BUILDINGS - Smarter Facilities Management

10/25/2016

5 Colocation Considerations

How to evaluate your data center for security, efficiency and savings opportunities

By Janelle Penny

 
data center

The physical facility is the first line of defense protecting data from moisture, seismic activity, outages and malintent. Know how your data center protects its equipment from the elements, from construction materials to security systems. PHOTOS COURTESY OF INVOLTA

How safe is your data facility?

Aside from people who may not have good intentions, computer rooms and data centers are under threat from moisture, seismic activity, outages and other emergencies that can spell disaster for an organization.

Organizations are increasingly moving their IT assets outside their own facilities – and they absolutely need to know that your IT and facility infrastructure is able to survive a challenge. The Uptime Institute’s annual survey revealed that 20% of respondents currently use a colocation or multi-tenant data center provider and roughly half expect that most of their IT workloads will move off-premises soon. Of those, 70% predict a move by 2020 and another 23% forecast the shift to happen within the next year, foreshadowing a significant increase in reliance on colocation facilities.

BUILDINGS recently toured one such facility – the Marion, IA branch of Involta, a national IT intelligence and infrastructure provider that operates multi-tenant data centers. Chief Security Officer Jeff Thorsteinson and Data Center Manager Chris Rodeffer led BUILDINGS on a tour of the data center and explained the top five focuses every FM should examine when evaluating a data center.

1) Building Construction and Layout

Examine the physical facility, both inside and outside. Don’t hesitate to pry deeper into how data is protected from the elements, from construction materials to emergency systems. The larger the potential customer, the more likely they are to ask about these considerations, Thorsteinson says.

“Typically bigger customers are more prescriptive,” notes Thorsteinson. “Right now I’m working with a large insurance company that has requested our design characteristics. They can say ‘We like to see this flow rate’ or ‘We’d like to verify what your very early smoke detection apparatus is’ and I’ll answer those questions. In the past we’ve answered questions on how our diesel generators separate fuel supply, what are the weldments under our roof, and what the active snow load and dead load are.”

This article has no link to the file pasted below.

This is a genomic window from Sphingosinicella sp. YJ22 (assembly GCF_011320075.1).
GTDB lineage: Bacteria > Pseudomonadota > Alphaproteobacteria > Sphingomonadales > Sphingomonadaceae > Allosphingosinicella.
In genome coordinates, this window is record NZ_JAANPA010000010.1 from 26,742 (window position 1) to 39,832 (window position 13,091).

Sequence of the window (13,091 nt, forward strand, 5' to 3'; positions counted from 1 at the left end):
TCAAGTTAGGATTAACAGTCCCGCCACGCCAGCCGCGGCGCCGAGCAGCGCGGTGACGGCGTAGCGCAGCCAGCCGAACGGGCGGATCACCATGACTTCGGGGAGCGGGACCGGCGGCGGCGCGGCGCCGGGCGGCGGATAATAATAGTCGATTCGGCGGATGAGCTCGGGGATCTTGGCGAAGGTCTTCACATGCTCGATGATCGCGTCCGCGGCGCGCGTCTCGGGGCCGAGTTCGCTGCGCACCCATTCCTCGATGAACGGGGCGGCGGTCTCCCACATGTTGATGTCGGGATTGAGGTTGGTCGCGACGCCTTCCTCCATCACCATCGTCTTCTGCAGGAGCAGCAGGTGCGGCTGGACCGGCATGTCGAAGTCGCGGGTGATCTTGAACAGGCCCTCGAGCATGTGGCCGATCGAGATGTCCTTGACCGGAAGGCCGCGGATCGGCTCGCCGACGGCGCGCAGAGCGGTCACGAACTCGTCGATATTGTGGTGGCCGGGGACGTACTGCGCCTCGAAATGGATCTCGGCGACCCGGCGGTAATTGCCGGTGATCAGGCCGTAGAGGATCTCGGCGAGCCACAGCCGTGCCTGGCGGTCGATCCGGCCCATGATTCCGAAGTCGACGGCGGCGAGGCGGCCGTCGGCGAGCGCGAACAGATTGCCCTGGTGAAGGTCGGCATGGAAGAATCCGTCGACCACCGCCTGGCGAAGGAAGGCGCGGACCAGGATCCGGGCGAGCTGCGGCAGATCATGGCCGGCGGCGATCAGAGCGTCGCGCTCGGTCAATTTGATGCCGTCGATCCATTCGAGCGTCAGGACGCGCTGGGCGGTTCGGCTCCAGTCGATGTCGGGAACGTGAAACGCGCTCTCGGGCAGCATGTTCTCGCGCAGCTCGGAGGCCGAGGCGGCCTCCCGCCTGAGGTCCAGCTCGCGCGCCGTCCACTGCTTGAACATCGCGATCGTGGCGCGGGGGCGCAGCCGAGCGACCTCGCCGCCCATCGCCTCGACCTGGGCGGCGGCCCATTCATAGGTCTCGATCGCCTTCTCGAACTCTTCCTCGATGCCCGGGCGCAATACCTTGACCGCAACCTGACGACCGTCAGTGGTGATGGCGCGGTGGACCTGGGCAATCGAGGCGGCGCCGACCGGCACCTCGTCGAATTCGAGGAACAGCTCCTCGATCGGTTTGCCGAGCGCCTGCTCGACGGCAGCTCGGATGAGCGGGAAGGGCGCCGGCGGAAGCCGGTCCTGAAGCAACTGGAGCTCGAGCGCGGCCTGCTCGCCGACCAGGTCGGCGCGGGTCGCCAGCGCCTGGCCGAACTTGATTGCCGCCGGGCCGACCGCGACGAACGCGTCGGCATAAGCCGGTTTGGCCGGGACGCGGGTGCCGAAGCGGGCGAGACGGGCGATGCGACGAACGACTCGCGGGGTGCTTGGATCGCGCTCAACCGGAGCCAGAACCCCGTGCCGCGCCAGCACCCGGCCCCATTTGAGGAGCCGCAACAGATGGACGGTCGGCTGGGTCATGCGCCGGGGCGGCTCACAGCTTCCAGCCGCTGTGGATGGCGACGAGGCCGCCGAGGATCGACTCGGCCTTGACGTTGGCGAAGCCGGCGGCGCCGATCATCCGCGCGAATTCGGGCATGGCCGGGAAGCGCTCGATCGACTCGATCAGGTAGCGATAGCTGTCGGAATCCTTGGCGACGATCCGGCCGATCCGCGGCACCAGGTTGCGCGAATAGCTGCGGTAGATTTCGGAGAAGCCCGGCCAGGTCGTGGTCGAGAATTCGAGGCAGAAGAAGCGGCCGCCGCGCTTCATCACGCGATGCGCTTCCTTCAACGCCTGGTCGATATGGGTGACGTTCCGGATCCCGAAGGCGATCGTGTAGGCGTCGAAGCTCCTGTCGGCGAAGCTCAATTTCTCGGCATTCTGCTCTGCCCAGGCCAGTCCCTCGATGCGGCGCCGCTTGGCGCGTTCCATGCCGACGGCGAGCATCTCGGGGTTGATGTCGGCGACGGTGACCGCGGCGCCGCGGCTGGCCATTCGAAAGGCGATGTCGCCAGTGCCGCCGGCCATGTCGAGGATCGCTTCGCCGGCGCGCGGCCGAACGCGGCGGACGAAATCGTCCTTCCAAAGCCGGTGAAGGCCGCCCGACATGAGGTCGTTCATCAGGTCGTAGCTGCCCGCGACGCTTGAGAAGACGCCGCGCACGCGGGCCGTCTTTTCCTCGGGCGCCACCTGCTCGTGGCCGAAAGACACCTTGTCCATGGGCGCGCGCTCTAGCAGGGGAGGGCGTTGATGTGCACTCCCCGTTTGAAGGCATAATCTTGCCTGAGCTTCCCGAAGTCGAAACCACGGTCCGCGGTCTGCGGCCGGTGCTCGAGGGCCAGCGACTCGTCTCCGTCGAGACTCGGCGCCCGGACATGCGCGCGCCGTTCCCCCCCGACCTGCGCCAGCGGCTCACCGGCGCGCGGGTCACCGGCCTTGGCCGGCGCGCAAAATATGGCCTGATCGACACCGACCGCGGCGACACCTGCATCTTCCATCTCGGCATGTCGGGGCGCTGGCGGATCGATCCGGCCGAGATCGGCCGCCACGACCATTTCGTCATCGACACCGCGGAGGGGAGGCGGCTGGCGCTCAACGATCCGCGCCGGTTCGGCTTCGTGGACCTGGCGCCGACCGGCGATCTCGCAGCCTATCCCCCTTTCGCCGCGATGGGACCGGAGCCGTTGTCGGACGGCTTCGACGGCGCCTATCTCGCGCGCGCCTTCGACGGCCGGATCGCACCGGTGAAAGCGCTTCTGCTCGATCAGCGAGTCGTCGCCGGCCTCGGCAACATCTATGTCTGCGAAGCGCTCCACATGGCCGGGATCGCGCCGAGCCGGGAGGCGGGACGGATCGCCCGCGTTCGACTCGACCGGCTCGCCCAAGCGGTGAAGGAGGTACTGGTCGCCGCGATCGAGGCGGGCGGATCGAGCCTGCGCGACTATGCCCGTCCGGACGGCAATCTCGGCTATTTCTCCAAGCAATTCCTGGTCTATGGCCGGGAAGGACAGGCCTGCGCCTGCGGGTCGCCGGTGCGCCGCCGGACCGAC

Involta’s Marion location can withstand 165 mph of wind shear, Thorsteinson notes. However, a building that strong also has to incorporate features that account for seismic activity. How does your facility balance strength and flexibility?

“In our Boise data center, we have what’s called a floating roof that allows the walls to sway,” notes Thorsteinson. “In Iowa, we have hollow plank cores that reduce the weight, but still have the strength of concrete, followed by a 3-inch pour of concrete over that. Underneath is a rubber membrane and polyisocyanurate insulation. The stronger the building, the more you have to worry about with the roof because it can’t be as rigid as the walls. Our walls use stronger connections to footings than a typical building would, which allows the structure to carry all that weight downward into the ground.”

Inside the building, focus on three key areas: cooling, redundancy of systems and physical security.

Cooling: A key concern. Any data center should have a carefully designed environment to maximize the effectiveness of CRAC units. Innovative compressors, VFDs and microchannel condensers let users cool hot servers more efficiently. Involta also uses a tube-shaped fabric diffuser that creates a “bathtub” effect to surround equipment on the floor with cool air rather than just aiming a direct flow of cooling at the hottest spots.

Redundancy: Know the steps your colocation center will take in case of an outage, from uninterruptible power supply systems to extra equipment. Involta, for example, follows the n+1 redundancy rule when designing data centers – the company maintains at least one backup for components like diesel generators in case one fails.

“We have two sources for everything down to the customer plug-in for the server,” Thorsteinson notes. “We also ask our customers to use dual power supplies. On the cooling side, we have 10 units available to serve the load but only seven are operating all the time. We also have redundancy with respect to connectivity so that if somebody were to chop a wire, we wouldn’t be dead in the water – you want to have two feeds instead of one. We have folks that can lose $7,500 a minute when they’re offline.”

Security features: How are each organization’s racks protected? Locks on cabinets and private cages keep unauthorized visitors from accessing equipment, notes Rodeffer.

“We started out with lockable racks and then found out that customers wanted to have private cages so that only they could access that cage,” Thorsteinson says. “Now we even have private suites where a whole section of the building is dedicated to one customer who wants that security and privacy but doesn’t want to build its own data center.

“One big difference in our newer data centers is that all of the electrical gear, such as the CRAC units, are in the center spine of the building so customers never see it,” adds Thorsteinson. “That way we don’t have to have service personnel anywhere near your protected data – they’d only need to get into the spine instead. It’s a little thing, but little things add up and mean a lot.”


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